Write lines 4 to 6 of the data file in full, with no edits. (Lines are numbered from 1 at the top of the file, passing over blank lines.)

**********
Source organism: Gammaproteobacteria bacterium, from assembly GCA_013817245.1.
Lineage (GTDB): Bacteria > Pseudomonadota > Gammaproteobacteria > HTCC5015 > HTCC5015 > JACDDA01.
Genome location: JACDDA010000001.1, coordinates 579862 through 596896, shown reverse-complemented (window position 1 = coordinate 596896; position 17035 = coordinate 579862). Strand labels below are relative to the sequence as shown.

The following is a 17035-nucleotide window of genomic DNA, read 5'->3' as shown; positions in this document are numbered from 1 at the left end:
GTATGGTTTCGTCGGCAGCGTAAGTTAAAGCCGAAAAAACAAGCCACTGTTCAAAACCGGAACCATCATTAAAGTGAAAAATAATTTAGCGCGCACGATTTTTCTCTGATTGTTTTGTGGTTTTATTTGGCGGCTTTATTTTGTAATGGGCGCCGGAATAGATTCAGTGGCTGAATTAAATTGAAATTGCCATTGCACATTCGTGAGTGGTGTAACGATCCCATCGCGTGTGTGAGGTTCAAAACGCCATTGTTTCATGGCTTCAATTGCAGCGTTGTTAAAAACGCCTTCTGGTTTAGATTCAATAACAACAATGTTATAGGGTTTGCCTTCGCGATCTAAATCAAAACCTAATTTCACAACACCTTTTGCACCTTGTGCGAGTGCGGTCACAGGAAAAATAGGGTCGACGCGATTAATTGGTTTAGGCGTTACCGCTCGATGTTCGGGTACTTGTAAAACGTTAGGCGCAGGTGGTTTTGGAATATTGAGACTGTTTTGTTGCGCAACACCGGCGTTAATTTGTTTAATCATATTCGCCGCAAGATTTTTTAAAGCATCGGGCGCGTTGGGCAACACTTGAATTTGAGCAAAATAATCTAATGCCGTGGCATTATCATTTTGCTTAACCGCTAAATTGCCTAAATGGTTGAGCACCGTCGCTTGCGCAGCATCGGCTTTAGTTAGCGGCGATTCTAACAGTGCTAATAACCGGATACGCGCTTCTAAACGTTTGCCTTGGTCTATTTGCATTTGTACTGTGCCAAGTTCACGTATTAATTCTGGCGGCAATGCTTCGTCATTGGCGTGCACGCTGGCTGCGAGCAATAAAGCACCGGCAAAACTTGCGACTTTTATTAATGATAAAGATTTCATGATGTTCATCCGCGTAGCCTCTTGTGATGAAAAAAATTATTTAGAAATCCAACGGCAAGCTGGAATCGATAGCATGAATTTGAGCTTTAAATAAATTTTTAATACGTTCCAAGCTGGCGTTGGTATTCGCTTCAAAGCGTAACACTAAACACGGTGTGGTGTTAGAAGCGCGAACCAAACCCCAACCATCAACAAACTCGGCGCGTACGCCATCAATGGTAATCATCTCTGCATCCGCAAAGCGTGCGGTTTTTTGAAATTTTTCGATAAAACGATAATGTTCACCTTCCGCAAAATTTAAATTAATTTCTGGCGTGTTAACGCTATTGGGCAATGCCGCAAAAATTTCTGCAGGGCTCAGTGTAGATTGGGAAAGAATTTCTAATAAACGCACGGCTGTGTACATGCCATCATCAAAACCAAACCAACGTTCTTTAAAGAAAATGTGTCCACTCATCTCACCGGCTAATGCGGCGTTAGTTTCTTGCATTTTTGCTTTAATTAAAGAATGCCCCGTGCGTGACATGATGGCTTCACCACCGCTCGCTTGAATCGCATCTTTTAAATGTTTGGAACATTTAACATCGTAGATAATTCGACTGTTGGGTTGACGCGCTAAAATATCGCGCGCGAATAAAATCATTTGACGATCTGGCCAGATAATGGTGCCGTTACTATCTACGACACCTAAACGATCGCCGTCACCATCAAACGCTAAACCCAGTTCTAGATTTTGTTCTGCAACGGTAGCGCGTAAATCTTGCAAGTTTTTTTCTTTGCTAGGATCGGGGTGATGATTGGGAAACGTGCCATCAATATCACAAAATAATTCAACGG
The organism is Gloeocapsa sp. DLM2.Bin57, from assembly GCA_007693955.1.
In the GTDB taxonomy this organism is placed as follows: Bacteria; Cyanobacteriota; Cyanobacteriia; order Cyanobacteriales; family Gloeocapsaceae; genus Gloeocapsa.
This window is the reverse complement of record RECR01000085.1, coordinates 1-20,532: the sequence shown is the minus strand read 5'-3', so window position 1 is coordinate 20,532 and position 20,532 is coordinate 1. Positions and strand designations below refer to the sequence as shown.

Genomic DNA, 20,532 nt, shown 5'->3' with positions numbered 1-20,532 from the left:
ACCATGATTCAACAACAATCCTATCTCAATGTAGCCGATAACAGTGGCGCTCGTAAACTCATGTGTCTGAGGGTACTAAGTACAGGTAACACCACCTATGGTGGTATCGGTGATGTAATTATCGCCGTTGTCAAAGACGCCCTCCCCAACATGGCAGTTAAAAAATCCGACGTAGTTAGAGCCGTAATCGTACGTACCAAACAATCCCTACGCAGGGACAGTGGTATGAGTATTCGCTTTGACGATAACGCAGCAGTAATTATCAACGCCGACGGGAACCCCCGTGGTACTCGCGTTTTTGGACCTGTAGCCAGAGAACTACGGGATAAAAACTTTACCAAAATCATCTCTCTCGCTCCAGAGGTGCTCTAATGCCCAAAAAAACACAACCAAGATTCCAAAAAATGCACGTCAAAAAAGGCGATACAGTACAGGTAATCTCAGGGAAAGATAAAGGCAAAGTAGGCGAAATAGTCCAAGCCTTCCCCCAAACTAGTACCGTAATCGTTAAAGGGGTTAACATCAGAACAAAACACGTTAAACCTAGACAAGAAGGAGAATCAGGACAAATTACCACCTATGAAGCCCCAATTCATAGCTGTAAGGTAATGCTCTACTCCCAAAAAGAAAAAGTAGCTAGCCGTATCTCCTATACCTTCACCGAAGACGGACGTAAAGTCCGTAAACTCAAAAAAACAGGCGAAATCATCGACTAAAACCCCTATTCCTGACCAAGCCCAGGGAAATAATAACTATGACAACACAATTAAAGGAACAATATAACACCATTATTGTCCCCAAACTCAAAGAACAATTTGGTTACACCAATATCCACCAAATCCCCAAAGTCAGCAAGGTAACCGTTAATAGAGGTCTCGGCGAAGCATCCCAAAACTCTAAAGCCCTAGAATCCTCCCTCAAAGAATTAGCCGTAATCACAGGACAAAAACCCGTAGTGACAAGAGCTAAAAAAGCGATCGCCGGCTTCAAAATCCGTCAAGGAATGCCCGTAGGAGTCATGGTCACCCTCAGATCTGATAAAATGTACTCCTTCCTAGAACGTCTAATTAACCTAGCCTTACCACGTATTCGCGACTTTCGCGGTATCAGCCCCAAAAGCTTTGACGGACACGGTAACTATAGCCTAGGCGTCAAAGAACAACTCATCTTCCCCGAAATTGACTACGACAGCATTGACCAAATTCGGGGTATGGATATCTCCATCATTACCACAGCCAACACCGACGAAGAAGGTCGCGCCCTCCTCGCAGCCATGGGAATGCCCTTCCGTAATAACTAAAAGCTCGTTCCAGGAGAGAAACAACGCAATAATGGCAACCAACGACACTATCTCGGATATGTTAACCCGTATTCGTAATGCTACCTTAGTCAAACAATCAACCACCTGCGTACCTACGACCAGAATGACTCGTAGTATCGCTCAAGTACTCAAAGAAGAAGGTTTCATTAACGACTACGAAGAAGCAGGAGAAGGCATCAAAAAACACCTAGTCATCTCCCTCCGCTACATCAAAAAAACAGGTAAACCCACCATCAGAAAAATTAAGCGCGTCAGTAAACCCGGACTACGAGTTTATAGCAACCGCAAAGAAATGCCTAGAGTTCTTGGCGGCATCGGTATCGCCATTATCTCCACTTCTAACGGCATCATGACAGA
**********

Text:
The following is a 17035-nucleotide window of genomic DNA, read 5'->3' as shown; positions in this document are numbered from 1 at the left end:
GTATGGTTTCGTCGGCAGCGTAAGTTAAAGCCGAAAAAACAAGCCACTGTTCAAAACCGGAACCATCATTAAAGTGAAAAATAATTTAGCGCGCACGATTTTTCTCTGATTGTTTTGTGGTTTTATTTGGCGGCTTTATTTTGTAATGGGCGCCGGAATAGATTCAGTGGCTGAATTAAATTGAAATTGCCATTGCACATTCGTGAGTGGTGTAACGATCCCATCGCGTGTGTGAGGTTCAAAACGCCATTGTTTCATGGCTTCAATTGCAGCGTTGTTAAAAACGCCTTCTGGTTTAGATTCAATAACAACAATGTTATAGGGTTTGCCTTCGCGATCTAAATCAAAACCTAATTTCACAACACCTTTTGCACCTTGTGCGAGTGCGGTCACAGGAAAAATAGGGTCGACGCGATTAATTGGTTTAGGCGTTACCGCTCGATGTTCGGGTACTTGTAAAACGTTAGGCGCAGGTGGTTTTGGAATATTGAGACTGTTTTGTTGCGCAACACCGGCGTTAATTTGTTTAATCATATTCGCCGCAAGATTTTTTAAAGCATCGGGCGCGTTGGGCAACACTTGAATTTGAGCAAAATAATCTAATGCCGTGGCATTATCATTTTGCTTAACCGCTAAATTGCCTAAATGGTTGAGCACCGTCGCTTGCGCAGCATCGGCTTTAGTTAGCGGCGATTCTAACAGTGCTAATAACCGGATACGCGCTTCTAAACGTTTGCCTTGGTCTATTTGCATTTGTACTGTGCCAAGTTCACGTATTAATTCTGGCGGCAATGCTTCGTCATTGGCGTGCACGCTGGCTGCGAGCAATAAAGCACCGGCAAAACTTGCGACTTTTATTAATGATAAAGATTTCATGATGTTCATCCGCGTAGCCTCTTGTGATGAAAAAAATTATTTAGAAATCCAACGGCAAGCTGGAATCGATAGCATGAATTTGAGCTTTAAATAAATTTTTAATACGTTCCAAGCTGGCGTTGGTATTCGCTTCAAAGCGTAACACTAAACACGGTGTGGTGTTAGAAGCGCGAACCAAACCCCAACCATCAACAAACTCGGCGCGTACGCCATCAATGGTAATCATCTCTGCATCCGCAAAGCGTGCGGTTTTTTGAAATTTTTCGATAAAACGATAATGTTCACCTTCCGCAAAATTTAAATTAATTTCTGGCGTGTTAACGCTATTGGGCAATGCCGCAAAAATTTCTGCAGGGCTCAGTGTAGATTGGGAAAGAATTTCTAATAAACGCACGGCTGTGTACATGCCATCATCAAAACCAAACCAACGTTCTTTAAAGAAAATGTGTCCACTCATCTCACCGGCTAATGCGGCGTTAGTTTCTTGCATTTTTGCTTTAATTAAAGAATGCCCCGTGCGTGACATGATGGCTTCACCACCGCTCGCTTGAATCGCATCTTTTAAATGTTTGGAACATTTAACATCGTAGATAATTCGACTGTTGGGTTGACGCGCTAAAATATCGCGCGCGAATAAAATCATTTGACGATCTGGCCAGATAATGGTGCCGTTACTATCTACGACACCTAAACGATCGCCGTCACCATCAAACGCTAAACCCAGTTCTAGATTTTGTTCTGCAACGGTAGCGCGTAAATCTTGCAAGTTTTTTTCTTTGCTAGGATCGGGGTGATGATTGGGAAACGTGCCATCAATATCACAAAATAATTCAACGG
The organism is Gloeocapsa sp. DLM2.Bin57, from assembly GCA_007693955.1.